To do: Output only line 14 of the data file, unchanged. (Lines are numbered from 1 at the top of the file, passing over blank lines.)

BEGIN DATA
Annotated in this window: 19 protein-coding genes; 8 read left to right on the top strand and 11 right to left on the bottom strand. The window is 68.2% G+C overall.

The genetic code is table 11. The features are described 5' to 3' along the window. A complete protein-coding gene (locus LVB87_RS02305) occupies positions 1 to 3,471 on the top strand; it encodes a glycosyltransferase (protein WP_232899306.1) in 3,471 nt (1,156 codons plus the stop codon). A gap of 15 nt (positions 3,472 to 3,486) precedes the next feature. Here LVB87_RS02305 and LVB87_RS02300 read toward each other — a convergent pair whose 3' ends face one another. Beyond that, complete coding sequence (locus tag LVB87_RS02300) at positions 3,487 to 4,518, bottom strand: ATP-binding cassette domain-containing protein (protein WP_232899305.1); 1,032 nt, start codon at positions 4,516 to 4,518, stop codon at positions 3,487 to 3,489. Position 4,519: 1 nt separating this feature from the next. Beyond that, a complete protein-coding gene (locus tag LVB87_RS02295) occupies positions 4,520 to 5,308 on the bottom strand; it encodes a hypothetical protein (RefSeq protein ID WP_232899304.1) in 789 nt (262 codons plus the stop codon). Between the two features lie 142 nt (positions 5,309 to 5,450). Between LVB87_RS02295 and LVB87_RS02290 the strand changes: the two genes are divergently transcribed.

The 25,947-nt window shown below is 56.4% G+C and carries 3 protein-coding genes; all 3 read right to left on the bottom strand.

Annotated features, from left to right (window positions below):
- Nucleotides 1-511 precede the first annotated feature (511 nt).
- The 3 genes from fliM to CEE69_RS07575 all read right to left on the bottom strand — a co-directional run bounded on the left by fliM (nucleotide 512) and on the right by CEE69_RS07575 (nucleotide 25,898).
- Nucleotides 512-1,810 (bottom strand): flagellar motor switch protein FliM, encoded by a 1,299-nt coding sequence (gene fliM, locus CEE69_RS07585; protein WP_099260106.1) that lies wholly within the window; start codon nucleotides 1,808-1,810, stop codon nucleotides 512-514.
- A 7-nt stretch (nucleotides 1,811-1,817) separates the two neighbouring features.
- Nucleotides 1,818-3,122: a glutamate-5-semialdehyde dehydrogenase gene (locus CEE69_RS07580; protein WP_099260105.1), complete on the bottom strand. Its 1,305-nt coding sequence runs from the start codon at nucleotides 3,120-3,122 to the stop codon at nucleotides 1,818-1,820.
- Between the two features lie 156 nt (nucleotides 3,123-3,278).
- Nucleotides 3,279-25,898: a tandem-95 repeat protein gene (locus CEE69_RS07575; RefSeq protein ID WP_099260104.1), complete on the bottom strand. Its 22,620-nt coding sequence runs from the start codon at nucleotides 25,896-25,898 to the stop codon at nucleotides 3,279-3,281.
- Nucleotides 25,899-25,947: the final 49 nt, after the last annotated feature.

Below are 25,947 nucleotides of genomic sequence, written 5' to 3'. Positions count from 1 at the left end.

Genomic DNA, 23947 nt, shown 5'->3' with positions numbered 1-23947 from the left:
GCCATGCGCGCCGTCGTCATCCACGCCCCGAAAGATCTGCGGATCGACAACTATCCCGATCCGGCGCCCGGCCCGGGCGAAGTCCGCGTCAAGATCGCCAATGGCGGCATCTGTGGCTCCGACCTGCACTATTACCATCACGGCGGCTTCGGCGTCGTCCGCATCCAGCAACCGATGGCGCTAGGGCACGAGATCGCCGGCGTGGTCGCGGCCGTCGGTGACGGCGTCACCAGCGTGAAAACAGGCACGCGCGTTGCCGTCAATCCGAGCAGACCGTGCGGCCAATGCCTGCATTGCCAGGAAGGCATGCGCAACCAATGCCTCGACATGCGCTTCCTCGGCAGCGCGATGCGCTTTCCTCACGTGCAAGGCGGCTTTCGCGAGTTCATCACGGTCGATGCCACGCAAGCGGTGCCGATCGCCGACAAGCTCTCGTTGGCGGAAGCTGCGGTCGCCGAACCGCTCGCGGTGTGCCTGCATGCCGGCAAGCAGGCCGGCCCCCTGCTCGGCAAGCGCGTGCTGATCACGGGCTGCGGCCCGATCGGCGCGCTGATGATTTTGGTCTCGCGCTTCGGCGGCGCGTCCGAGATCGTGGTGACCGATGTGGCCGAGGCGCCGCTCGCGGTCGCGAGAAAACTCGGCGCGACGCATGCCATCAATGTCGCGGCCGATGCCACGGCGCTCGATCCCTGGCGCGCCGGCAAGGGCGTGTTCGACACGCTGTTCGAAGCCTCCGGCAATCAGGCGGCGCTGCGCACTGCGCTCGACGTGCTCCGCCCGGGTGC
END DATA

Genomic DNA, 23947 nt, shown 5'->3' with positions numbered 1-23947 from the left: